How do yogic practices such as asanas and shatkarmas affect our body?
Cells & Tissues
Muscular System : types of muscles, names of muscles, effect of yogic practices on muscular system, awakening of muscles in different yoga postures, problems with stiff/tight muscles, yoga postures to target specific muscles, active use of muscles for joint protection, yoga postures, and flexibility.
Skeletal System : bones, axial skeletal, appendicular skeletal, ligaments, tendons, types of joints, structure of the joints, range of motion in the joints, problems with bad postures, stability of the joints in yoga postures, correct alignment of yoga postures, effect of yoga postures in vertebral column, problems with stiff spine, nourishment of intervertebral discs with yoga postures, reasons and solutions for shoulder pain, knee pain, and button pain during yoga classes.
Respiratory System: regions of respiratory tract, types of breathing techniques, types of pranayamas, benefits and contra-indications of pranayamas, shatkarmas, asanas, meditation on respiratory system, relationship between breathing pattern and mind, panch vayus (five vital energies) and pranayamas.
Endocrine System : types and location of glands, hormones secreted by glands and their functions, effect of asanas, pranayamas and shatkarmas on the endocrine system, the relationship between chakras(energy centers) and endocrine glands.
Digestive System: Gastro Intestinal (GI) tract and their functions, digestion, absorption, elimination, the effect of asanas, pranayamas, shatkarmas and meditation on digestive system organs, yoga therapy for digestive system disorders.
Cardiovascular system : functioning of cardiovascular system , heart structure and function, blood and blood cells , effects of yogic practices on heart.
Students will learn and practice, as well as understand the benefits and contra-indications of various asanas.
Forward Bending Postures
Backward Bending Postures
Ashtanga Vinyasa is a dynamic style of yoga that synchronizes the breath with a progressive series of postures. It detoxifies the muscles and organs, improves blood circulation, increases stamina, flexibility, strength and stability and helps to balance the mind. You will practice the following postures and sequences:
The word “prana’ means “vital energy” or vital/life force”, and the word “ayama” means “expansion” or “control”. Therefore pranayama means control of this vital life force that we call the breath, which helps to clear blockages in the manomaya kosha or mental body. You will learn the following preparatory breathing techniques and pranayama:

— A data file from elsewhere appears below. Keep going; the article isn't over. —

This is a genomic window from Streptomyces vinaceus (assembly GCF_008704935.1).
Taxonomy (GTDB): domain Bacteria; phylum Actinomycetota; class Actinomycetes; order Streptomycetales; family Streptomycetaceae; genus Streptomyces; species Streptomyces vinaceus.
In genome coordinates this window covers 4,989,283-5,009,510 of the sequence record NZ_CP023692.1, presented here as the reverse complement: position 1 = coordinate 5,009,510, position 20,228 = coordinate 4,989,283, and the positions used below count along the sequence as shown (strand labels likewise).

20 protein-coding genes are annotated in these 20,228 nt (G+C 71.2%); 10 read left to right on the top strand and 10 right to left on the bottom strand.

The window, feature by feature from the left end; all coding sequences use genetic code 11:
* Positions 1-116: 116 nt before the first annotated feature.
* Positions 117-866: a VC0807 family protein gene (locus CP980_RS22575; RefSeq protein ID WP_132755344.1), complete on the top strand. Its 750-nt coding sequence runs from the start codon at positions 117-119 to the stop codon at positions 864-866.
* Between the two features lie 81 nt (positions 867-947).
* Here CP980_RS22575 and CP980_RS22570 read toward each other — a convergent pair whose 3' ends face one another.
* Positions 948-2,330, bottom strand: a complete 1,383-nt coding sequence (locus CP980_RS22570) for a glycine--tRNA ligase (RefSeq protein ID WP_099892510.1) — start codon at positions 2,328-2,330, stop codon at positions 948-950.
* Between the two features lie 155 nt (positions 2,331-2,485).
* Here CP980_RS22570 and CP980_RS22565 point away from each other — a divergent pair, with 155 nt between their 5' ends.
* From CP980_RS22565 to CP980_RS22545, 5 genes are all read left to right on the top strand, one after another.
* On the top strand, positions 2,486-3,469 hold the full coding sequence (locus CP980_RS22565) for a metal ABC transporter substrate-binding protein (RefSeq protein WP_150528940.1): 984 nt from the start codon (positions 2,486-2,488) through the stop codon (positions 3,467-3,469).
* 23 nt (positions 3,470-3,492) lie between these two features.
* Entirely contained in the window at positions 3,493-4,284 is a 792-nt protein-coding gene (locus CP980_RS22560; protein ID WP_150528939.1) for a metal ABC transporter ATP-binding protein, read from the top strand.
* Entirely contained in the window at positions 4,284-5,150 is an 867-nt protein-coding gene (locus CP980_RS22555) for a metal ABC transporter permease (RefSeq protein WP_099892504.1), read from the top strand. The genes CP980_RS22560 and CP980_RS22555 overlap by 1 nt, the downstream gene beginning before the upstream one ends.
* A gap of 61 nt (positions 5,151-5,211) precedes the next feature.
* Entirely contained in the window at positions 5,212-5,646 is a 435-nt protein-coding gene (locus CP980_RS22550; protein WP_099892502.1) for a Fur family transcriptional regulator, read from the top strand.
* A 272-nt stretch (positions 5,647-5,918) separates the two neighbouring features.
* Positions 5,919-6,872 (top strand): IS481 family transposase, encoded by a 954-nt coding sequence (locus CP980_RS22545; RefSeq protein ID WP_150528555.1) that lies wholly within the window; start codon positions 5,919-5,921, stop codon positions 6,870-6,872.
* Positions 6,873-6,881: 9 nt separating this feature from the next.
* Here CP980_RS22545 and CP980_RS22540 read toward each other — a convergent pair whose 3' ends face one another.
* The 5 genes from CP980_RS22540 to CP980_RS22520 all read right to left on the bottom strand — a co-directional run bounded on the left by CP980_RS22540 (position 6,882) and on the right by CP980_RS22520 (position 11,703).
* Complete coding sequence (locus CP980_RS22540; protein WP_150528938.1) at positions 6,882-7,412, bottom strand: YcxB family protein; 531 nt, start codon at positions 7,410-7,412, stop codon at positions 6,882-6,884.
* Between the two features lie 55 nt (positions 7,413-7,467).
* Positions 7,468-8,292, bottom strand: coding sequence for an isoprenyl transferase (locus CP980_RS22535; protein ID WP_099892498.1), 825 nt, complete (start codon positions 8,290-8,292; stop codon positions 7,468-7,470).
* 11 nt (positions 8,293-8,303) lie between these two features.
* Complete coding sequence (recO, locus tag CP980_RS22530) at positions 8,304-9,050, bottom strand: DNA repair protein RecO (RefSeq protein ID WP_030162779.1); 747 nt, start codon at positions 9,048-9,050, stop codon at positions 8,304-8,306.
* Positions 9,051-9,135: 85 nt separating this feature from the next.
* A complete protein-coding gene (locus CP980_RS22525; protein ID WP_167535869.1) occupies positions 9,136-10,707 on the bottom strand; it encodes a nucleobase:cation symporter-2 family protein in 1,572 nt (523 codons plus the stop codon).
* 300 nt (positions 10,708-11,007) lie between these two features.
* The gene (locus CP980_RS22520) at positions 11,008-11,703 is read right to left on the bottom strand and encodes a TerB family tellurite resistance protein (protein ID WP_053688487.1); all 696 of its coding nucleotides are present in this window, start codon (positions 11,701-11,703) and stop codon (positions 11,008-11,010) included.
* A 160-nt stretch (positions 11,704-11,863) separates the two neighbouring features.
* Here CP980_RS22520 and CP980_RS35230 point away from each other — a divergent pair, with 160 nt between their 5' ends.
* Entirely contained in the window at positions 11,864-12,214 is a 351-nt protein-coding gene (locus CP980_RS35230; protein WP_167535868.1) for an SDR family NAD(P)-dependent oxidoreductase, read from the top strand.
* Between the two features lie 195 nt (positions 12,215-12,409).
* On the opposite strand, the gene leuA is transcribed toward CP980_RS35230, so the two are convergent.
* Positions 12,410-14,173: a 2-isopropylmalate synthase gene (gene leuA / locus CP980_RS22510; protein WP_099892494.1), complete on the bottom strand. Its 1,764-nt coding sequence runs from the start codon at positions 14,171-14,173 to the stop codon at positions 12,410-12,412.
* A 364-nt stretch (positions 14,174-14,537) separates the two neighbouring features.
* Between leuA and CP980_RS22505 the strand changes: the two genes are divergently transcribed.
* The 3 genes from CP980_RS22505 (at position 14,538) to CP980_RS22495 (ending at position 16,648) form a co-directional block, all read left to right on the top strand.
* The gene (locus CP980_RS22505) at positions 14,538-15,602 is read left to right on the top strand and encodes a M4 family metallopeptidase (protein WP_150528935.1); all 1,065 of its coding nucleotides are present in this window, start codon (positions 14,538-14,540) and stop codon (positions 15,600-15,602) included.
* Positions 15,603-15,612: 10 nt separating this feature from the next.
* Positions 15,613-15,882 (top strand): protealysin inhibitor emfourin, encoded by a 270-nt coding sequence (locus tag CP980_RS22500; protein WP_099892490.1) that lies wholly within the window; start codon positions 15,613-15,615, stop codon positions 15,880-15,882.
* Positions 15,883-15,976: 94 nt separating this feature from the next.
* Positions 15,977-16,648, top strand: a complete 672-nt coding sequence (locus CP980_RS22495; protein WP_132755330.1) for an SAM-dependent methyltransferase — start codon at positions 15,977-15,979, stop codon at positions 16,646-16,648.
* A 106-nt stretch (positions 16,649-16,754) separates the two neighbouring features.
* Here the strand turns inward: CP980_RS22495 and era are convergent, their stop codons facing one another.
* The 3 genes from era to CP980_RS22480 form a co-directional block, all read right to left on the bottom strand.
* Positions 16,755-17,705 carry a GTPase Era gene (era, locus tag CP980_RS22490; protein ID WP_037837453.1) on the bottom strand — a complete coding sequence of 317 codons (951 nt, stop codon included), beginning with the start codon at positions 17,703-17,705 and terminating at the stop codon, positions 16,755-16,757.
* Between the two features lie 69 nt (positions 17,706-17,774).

Shatkrarmas consists of six groups of cleansing practices in order to purify one's body and mind. The word "Shat" means "six" and "Karma" means action.The aim of shatkarmas is to create harmony between two vital flows, ida, and pingala, hence attaining mental and physical purification.The shatkarmas also balance the three doshas or universal life forces in the body, vata(wind), pitta(bile), kapha(mucus). Students will learn and practice the following shatkarmas:
In yoga, mudrās are hand gestures that are used in conjunction with pranayama (yogic breathing exercises) to help stimulate different parts of the body, which in turn have a positive effect on one’s mood. Mudras are generally done while seated in Padmasana, Sukhasana or Vajrasana poses. Students will learn :
Bandha (bond, arrest) is a term used for the "body locks" in Hatha Yoga. Bandhas are engaged to gain control and lock your energy (pranayama or life force) the way you want. The locks are engaged to obtain control of your energy system, and to direct that energy to the parts of your body that needs it. There are four main bandhas in the body and the student will learn these:
Whatever you do with full attention and awareness is meditation. "Watching” your breath is meditation; listening to the birds is meditation. So long as these activities are free from distractions to the mind, it is effective meditation. Students will learn and practice various meditation techniques.
Yoga Nidra or yogic sleep is a state of consciousness between waking and sleeping that helps to reduce stress. It is similar to the “going-to-sleep” state and is typically induced by a guided meditation. Students will learn the technique for guiding a Yoga Nidra practice.
You will learn the logic and principles of planning a class, with focus on: